Small Businesses Support Expansive Tax Reforms Needed to Level the Playing Field and Offset the Costs of ‘Build Back Better’ Plan

Congress has a once-in-a-generation opportunity to fix a disparity between large and small businesses by enacting the tax reforms currently proposed in the Build Back Better plan. Eighty-five percent of small businesses feel the tax code unfairly benefits large corporations over small businesses, while about two-thirds of small businesses support increasing taxes on corporations. But instead of utilizing this moment to enact meaningful changes to our tax system that would help pay for critical benefits in areas such as healthcare, child care, and paid family and medical leave, some U.S. Senate members are preventing progress by whittling down crucial provisions in the plan. Policymakers need to understand that this pushback is not in the best interest of America’s entrepreneurs.

Whenever there are proposed tax reforms, we immediately hear a reflexive cry that they will hurt small businesses. This is usually not the case, and it is certainly not the case in the proposals outlined in the Build Back Better plan. The measures in this bill would in fact level the playing field for small businesses, bolstering their road to recovery and providing a boost to hard-hit entrepreneurs and employees who need more support to participate in the workforce fully (e.g., quality healthcare, childcare, paid leave).

All proposals to raise personal tax rates would affect only a sliver of small business owners whose business income is taxed at those rates. Less than 3% of small business owners earn more than $ 400,000 in business income, so almost no Main Street small business owners will be impacted by proposals to increase the top individual tax and capital gains rates and revisions to the 199A pass-through income deduction, among other measures.

A proposal to establish a 15% minimum tax on profits would similarly not affect Main Street small business owners. Our research shows that 69% of small businesses support the idea of making the largest corporations pay a 15% minimum tax on profits that the largest corporations report to their investors (“book income”). Establishing a tax on profits from large and highly profitable corporations would stop firms from manipulating taxable income to pay little or nothing in taxes and minimize offshore outsourcing incentives.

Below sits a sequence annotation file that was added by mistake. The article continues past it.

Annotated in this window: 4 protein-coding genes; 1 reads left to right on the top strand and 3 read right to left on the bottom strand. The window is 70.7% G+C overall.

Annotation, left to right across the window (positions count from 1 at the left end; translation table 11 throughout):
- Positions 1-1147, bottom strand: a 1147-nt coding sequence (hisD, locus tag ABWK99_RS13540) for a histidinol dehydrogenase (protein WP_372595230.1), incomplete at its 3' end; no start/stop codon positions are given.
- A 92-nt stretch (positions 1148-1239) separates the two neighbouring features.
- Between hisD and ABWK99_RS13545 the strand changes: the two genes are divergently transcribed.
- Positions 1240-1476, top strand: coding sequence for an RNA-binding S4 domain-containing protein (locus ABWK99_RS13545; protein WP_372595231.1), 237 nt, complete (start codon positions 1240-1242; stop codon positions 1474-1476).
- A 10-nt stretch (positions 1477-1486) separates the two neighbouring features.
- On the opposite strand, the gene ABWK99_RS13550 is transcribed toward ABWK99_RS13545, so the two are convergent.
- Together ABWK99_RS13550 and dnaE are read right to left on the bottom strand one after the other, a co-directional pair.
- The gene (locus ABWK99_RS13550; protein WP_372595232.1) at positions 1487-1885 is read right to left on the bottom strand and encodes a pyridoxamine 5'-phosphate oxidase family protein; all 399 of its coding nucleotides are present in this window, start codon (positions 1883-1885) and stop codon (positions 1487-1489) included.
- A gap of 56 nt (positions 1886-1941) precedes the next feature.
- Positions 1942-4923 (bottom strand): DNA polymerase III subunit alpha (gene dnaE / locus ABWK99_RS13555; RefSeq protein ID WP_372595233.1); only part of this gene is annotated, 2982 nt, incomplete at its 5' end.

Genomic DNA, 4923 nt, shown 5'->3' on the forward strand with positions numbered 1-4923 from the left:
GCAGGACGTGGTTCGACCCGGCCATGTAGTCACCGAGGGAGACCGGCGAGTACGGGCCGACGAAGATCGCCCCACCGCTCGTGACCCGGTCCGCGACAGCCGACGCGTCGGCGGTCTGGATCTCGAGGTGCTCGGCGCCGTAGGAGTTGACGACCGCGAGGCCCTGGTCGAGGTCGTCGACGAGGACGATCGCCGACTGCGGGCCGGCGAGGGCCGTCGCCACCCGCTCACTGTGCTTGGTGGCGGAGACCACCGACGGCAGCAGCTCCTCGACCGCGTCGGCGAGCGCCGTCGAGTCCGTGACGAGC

Similarly, our research has also shown that 66% of small businesses support setting a minimum tax rate of 21% on corporate offshore profits. Small businesses have minimal amounts of offshore income, so current law unfairly benefits larger corporations over Main Street businesses. Additionally, since only 5% of small businesses are subject to corporate taxes, most small businesses also favor lowering the corporate tax rate above 21%.

The evidence clearly shows that the current tax proposals in the Build Back Better bill would raise significant revenue to fund much-needed programs necessary for small businesses to rebuild better while either benefiting or having no impact on 97% of Main Street business owners. While some of the current tax proposals on the table face an uncertain future, other newly-proposed provisions, such as the Billionaires Income Tax proposal, will also raise necessary revenue without any adverse impact on small businesses.

The pandemic has spotlighted financial disparities that have impacted the smallest businesses, especially businesses in under-resourced communities and communities of color. Now is precisely when we need to be investing in small business owners who are creating jobs and are the bedrock of our communities.

We are at a make-or-break moment to better position our local economies to withstand the next financial crisis. When enacted, the Build Back Better plan will be one of the most consequential bills in our lifetime by providing an essential infrastructure for the success of America’s entrepreneurs while simultaneously leveling the playing field when it comes to taxation. We must act now to advance a thriving and equitable economy.

Business & Finance Articles on Business 2 Community

Author: John Arensmeyer

View full profile ›

(2)

Leave a Reply

This site uses Akismet to reduce spam. Learn how your comment data is processed.